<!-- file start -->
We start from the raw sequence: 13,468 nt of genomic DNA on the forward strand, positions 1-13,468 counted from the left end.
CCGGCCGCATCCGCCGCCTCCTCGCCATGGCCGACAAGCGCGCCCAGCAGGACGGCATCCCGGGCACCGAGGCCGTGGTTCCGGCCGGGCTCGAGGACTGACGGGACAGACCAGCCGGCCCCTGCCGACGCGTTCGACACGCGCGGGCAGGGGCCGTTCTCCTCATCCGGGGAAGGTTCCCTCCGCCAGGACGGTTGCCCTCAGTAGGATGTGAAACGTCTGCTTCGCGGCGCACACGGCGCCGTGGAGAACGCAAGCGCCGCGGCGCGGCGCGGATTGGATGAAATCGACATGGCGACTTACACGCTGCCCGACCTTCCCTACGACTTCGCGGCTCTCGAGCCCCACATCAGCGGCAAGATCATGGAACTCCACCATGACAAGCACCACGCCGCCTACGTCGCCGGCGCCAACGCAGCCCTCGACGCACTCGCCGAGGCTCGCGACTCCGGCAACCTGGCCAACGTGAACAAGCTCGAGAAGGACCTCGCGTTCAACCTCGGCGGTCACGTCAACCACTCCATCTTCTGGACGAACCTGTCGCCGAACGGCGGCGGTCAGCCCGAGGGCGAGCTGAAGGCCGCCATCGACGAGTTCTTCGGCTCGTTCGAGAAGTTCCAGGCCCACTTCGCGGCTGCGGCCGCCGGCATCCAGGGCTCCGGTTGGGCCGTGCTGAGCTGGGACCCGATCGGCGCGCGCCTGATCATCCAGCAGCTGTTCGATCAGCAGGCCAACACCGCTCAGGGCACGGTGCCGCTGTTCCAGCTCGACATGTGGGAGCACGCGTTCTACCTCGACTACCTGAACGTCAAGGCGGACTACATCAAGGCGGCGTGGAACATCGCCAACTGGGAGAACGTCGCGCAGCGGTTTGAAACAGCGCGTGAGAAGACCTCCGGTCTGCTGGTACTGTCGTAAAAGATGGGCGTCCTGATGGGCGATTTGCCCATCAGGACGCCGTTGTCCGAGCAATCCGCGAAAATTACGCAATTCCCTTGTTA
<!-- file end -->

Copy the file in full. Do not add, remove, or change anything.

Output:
We start from the raw sequence: 13,468 nt of genomic DNA on the forward strand, positions 1-13,468 counted from the left end.
CCGGCCGCATCCGCCGCCTCCTCGCCATGGCCGACAAGCGCGCCCAGCAGGACGGCATCCCGGGCACCGAGGCCGTGGTTCCGGCCGGGCTCGAGGACTGACGGGACAGACCAGCCGGCCCCTGCCGACGCGTTCGACACGCGCGGGCAGGGGCCGTTCTCCTCATCCGGGGAAGGTTCCCTCCGCCAGGACGGTTGCCCTCAGTAGGATGTGAAACGTCTGCTTCGCGGCGCACACGGCGCCGTGGAGAACGCAAGCGCCGCGGCGCGGCGCGGATTGGATGAAATCGACATGGCGACTTACACGCTGCCCGACCTTCCCTACGACTTCGCGGCTCTCGAGCCCCACATCAGCGGCAAGATCATGGAACTCCACCATGACAAGCACCACGCCGCCTACGTCGCCGGCGCCAACGCAGCCCTCGACGCACTCGCCGAGGCTCGCGACTCCGGCAACCTGGCCAACGTGAACAAGCTCGAGAAGGACCTCGCGTTCAACCTCGGCGGTCACGTCAACCACTCCATCTTCTGGACGAACCTGTCGCCGAACGGCGGCGGTCAGCCCGAGGGCGAGCTGAAGGCCGCCATCGACGAGTTCTTCGGCTCGTTCGAGAAGTTCCAGGCCCACTTCGCGGCTGCGGCCGCCGGCATCCAGGGCTCCGGTTGGGCCGTGCTGAGCTGGGACCCGATCGGCGCGCGCCTGATCATCCAGCAGCTGTTCGATCAGCAGGCCAACACCGCTCAGGGCACGGTGCCGCTGTTCCAGCTCGACATGTGGGAGCACGCGTTCTACCTCGACTACCTGAACGTCAAGGCGGACTACATCAAGGCGGCGTGGAACATCGCCAACTGGGAGAACGTCGCGCAGCGGTTTGAAACAGCGCGTGAGAAGACCTCCGGTCTGCTGGTACTGTCGTAAAAGATGGGCGTCCTGATGGGCGATTTGCCCATCAGGACGCCGTTGTCCGAGCAATCCGCGAAAATTACGCAATTCCCTTGTTA